When considering the selection of an insurance commissioner, why not vote for somebody that knows about insurance laws and regulations rather than a politician? The race for California’s Insurance Commissioner had a stunning result demonstrating that the Republican electorate might make such a selection. Brian FitzGerald, an insurance enforcement attorney in the California Department of Insurance with virtually no political campaign other than a Facebook website holds a small lead for the Republican nomination for California’s insurance commissioner.
InsuranceNewsNet noted the following about the race:
With 100% of precincts reporting, insurance department enforcement attorney Brian FitzGerald is holding a 11,204-vote lead, a margin of 0.8%, over Assemblyman Mike Villines. FitzGerald, whose campaign consisted primarily of a blog and Facebook page, spent less than $5,000 on his campaign. Villines, a three-term legislator, spent $228,710 as of May 22, according to state campaign finance reports.
Indeed, FitzGerald has noted the following expenses:
Since there are those so astonished that a person can actually run for office in California and NOT spend $10 Millions and as I have not spent the amount requiring a FPPC filing, here is my approximate campaign accounting:
Secretary of State filing fee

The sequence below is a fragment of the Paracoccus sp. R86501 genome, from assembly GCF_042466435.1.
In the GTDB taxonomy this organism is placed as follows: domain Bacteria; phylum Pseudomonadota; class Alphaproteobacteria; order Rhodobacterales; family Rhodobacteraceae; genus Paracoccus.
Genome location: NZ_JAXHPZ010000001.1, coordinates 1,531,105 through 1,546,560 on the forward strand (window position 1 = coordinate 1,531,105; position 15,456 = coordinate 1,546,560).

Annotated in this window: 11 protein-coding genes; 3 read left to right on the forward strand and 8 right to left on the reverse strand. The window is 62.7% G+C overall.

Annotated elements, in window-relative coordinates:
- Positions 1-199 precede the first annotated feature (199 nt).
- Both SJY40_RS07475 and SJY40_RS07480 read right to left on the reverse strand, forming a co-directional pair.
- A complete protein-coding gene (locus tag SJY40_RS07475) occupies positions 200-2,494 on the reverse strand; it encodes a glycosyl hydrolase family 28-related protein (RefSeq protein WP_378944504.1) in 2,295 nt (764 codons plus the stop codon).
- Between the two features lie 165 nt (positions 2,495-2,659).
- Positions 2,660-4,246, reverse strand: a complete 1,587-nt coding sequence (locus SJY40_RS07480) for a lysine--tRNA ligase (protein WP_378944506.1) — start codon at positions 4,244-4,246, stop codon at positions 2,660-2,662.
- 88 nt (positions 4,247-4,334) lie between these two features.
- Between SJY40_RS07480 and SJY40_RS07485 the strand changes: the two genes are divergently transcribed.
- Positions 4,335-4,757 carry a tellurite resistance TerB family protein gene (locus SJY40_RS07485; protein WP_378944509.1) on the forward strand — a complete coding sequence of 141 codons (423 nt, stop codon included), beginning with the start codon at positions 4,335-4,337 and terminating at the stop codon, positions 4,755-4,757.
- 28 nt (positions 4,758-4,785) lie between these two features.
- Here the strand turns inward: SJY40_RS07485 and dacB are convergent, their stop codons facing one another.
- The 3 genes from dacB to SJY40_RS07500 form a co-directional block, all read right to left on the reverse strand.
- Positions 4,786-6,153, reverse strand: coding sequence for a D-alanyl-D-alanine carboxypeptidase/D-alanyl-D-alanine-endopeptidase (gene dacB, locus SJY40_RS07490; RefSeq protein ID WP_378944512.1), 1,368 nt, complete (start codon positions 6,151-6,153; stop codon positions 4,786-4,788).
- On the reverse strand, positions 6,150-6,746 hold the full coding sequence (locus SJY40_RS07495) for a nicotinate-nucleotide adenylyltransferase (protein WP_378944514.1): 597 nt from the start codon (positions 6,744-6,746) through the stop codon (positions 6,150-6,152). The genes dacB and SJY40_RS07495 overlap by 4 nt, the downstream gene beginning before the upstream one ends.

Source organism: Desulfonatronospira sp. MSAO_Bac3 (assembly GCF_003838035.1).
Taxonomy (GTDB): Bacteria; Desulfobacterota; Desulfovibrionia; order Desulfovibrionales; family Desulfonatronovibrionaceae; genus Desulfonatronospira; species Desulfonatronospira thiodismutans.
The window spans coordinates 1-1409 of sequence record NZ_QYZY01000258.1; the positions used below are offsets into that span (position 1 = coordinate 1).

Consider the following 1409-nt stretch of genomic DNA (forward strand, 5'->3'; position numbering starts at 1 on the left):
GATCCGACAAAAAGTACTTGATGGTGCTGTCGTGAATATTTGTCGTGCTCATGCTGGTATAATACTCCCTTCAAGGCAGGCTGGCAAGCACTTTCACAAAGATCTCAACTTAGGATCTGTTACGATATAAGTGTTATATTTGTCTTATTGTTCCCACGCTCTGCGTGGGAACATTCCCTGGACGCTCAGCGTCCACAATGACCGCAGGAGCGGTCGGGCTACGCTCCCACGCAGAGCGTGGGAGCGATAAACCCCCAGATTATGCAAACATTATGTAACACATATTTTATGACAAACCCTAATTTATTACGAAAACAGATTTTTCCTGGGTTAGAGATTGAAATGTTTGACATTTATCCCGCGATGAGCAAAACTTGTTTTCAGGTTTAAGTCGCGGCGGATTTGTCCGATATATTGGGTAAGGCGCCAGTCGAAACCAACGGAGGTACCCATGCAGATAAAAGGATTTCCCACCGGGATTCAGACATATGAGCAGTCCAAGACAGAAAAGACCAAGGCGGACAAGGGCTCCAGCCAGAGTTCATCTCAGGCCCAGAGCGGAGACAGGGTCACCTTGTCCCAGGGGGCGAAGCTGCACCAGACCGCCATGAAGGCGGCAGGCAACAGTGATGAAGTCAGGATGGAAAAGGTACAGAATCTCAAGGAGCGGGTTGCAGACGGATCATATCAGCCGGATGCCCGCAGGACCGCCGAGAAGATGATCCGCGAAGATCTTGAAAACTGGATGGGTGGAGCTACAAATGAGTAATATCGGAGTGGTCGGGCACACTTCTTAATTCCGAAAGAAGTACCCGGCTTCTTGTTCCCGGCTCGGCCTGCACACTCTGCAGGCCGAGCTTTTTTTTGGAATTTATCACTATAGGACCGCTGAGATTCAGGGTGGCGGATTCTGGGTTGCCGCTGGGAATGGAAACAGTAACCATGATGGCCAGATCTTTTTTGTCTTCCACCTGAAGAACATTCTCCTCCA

Ballot Pamphlet Statement (for those that missed it, it is also listed on this site)
$25 per word x 43 = $1075
One round trip to the LA Times Editorial Board Meeting who declined to endorse me. Trip including airfare and taxi rides:
Grand Total: $4292
His biography points to his insurance experience:
Brian, whose office is in San Francisco, has been with the California Department of Insurance for over 16 years, enforcing the Insurance Code and regulations against companies and agents in hearings. His work requires him to travel around the State and visit the other Department offices where he is known by investigators, examiners, actuaries and analysts who work with him.
The voters apparently did not read The Los Angeles Times editorial, which did not endorse FitzGerald:
On the Republican side, Fitzgerald’s [sic] main pitch seems to be his ability to get more out of the department’s staff, a disappointingly inward focus for such an important policymaking position. We think Villines is the better candidate, in part because of the political courage he showed in helping to end a debilitating stalemate in the budget talks last year. Our biggest complaint about Villines is that he doesn’t seem prepared to be insurance commissioner. If he hopes to challenge Jones or De La Torre in November, he will have to demonstrate a much better grasp of the job he’s seeking.
Assuming FitzGerald wins the final tally of primary votes, the November election will be interesting to see if a non-career politician, but qualified candidate, can show that a bunch of money is not needed to win a statewide office in a major state.